Open letter from civil society to the WBG Board: Make commitment to climate action a prerequisite for next WBG Prez

NB: The below text is from a letter submitted by 31 civil society organisations to the World Bank’s Board of Executive Directors on 14 March. A PDF version of this letter is available here.

Dear World Bank Group Executive Directors,

We write to call upon you to prioritise the Bank’s role in combating climate change in the selection of the next World Bank Group president.

We feel strongly that the appointment of the World Bank’s next president will greatly affect, positively or negatively, the Bank’s implementation of its commitments to take effective climate action, and to bring its lending and technical support into alignment with the Paris Climate Agreement.

As you well know, climate change poses an existential threat to societies around the world. A landmark IPCC report released in 2018 lays bare the scale of the challenge: Global CO2 emissions must be reduced by 45 per cent by 2030 compared to 2010 levels to keep global average temperature rise at 1.5°C compared to preindustrial levels.

As the climate crisis continues to bite, many of the Bank’s borrower countries will be among the most severely impacted. The Bank’s own research shows that 100 million people could be pushed back into poverty by 2030 due to climate change impacts. In short, climate change is a direct challenge to the Bank’s organizational mission of eliminating extreme poverty and promoting shared prosperity.

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The clock is ticking

On February 18, Lebanon’s minister of finance nominated Ziad Hayek, an investment banker and expert on public-private partnerships. While the World Bank’s board of executive directors promised an “open, merit-based and transparent” process, Hayek was the only known challenger to the Trump administration’s nominee, David Malpass, former Bear Stearns chief economist, a US treasury official who was a negotiator for the recent IBRD/IFC capital increase, and currently a member of the US team working with their Chinese counterparts to resolve Donald Trump’s trade crisis.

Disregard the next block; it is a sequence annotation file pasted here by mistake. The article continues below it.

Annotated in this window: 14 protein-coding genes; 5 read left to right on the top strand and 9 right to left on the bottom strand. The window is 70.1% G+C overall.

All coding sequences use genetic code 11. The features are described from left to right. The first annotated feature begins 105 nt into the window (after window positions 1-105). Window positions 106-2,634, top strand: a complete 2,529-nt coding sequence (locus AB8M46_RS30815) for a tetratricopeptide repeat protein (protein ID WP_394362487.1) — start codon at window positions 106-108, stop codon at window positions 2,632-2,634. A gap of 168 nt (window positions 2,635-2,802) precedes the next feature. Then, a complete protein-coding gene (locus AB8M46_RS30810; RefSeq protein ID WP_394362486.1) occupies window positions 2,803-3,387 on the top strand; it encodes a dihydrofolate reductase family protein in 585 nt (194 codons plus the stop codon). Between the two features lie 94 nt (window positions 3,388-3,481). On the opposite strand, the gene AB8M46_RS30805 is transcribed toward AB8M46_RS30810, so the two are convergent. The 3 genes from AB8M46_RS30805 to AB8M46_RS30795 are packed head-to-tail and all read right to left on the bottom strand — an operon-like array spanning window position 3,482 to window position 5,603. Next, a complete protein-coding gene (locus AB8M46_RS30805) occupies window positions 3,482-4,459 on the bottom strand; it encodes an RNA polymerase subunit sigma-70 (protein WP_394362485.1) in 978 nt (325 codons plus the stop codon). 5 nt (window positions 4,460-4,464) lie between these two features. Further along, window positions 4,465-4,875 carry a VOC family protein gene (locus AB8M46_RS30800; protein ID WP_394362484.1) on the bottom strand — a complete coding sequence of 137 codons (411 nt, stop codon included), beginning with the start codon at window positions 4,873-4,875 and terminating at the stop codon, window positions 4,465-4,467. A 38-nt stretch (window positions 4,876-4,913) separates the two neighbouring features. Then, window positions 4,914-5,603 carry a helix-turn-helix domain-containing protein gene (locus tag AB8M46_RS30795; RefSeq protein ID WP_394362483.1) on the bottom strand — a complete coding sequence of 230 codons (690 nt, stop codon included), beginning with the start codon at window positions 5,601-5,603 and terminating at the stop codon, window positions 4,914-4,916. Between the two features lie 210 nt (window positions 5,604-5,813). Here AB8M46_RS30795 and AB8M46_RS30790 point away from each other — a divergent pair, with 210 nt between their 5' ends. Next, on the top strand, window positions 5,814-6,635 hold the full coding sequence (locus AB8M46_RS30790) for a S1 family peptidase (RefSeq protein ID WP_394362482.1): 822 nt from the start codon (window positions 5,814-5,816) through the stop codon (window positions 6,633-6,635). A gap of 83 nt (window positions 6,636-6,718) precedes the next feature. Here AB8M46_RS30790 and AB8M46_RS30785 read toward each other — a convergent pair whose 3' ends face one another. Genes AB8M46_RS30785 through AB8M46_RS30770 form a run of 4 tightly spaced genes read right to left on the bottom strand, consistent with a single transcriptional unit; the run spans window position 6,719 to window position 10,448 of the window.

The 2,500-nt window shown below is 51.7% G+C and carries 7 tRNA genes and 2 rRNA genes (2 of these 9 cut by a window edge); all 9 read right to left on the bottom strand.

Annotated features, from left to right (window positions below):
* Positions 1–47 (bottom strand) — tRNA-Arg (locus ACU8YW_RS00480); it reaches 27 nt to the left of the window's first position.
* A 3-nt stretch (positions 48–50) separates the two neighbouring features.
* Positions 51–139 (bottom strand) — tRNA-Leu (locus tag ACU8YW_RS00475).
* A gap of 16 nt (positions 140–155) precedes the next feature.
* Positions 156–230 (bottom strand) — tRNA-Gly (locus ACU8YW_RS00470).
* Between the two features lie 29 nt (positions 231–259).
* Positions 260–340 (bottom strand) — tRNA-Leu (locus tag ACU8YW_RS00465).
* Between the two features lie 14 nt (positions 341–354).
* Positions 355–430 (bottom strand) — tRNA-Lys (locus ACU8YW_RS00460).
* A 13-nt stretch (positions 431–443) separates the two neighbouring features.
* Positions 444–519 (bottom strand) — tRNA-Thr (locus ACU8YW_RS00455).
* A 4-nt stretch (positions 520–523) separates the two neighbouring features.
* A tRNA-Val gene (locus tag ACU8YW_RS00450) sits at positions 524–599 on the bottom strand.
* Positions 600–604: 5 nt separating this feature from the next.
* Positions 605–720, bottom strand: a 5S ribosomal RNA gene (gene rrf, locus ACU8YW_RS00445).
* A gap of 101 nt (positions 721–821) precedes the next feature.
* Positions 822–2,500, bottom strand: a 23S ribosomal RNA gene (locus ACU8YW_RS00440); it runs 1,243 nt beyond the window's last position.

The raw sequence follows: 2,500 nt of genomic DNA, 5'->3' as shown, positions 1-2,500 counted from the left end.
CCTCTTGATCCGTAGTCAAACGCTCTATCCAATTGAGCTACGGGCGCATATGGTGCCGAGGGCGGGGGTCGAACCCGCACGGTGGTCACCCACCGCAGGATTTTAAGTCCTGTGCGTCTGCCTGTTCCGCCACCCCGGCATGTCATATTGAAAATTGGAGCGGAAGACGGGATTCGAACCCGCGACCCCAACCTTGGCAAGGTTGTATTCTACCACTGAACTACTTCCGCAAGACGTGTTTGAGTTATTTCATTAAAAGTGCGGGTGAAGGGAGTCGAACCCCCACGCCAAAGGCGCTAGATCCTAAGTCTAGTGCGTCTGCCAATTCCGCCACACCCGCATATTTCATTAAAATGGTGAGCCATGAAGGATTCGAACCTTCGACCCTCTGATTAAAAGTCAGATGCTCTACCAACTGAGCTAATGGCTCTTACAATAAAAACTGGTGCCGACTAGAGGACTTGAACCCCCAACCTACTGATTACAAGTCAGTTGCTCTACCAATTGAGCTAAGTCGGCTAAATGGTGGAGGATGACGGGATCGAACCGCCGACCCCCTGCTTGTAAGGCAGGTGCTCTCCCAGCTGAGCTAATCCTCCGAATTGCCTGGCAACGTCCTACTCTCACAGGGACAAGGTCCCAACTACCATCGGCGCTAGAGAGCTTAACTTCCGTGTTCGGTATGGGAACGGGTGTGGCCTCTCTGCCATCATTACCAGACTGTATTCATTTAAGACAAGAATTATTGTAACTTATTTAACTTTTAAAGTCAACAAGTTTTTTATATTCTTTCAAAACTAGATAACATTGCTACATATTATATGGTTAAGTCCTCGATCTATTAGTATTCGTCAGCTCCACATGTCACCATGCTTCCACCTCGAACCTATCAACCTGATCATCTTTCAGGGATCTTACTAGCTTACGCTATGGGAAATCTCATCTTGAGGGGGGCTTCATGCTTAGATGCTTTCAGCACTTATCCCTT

Enthusiasm for Malpass seems restricted to various American conservative news outlets and commentators who support a nativist “American interests first” view of multilateralism, falsely accuse the Bank of corruption (a position Malpass has publicly taken in Congressional testimony), and see a reduction in lending to middle income countries—including and in particular, China—as urgent. This notion about China, and possibly other upper-middle-income countries like Turkey, is mistaken: “The World Bank is a bank, and it needs to be lending profitably to at least some of its borrowers. China serves that role very well,” Christopher Kilby, an economics professor at Villanova University, told Bloomberg. Slashing credit to China could also have unintended consequences for the World Bank’s efforts to combat global problems such as climate change. And it could leave the bank on the outside looking in, without influence over such major and controversial Beijing initiatives like Belt and Road.

Malpass will no doubt want to explain his positions on these matters in the context of the Bank’s long-standing global role beyond finance, in knowledge generation and translation, and as a convener on a broad range of global public goods. In the case of China, in particular, the World Bank’s long, trusted relationship continues to provide a deep, well-informed and collaborative perspective on China’s many, and formidable, development challenges. Continue reading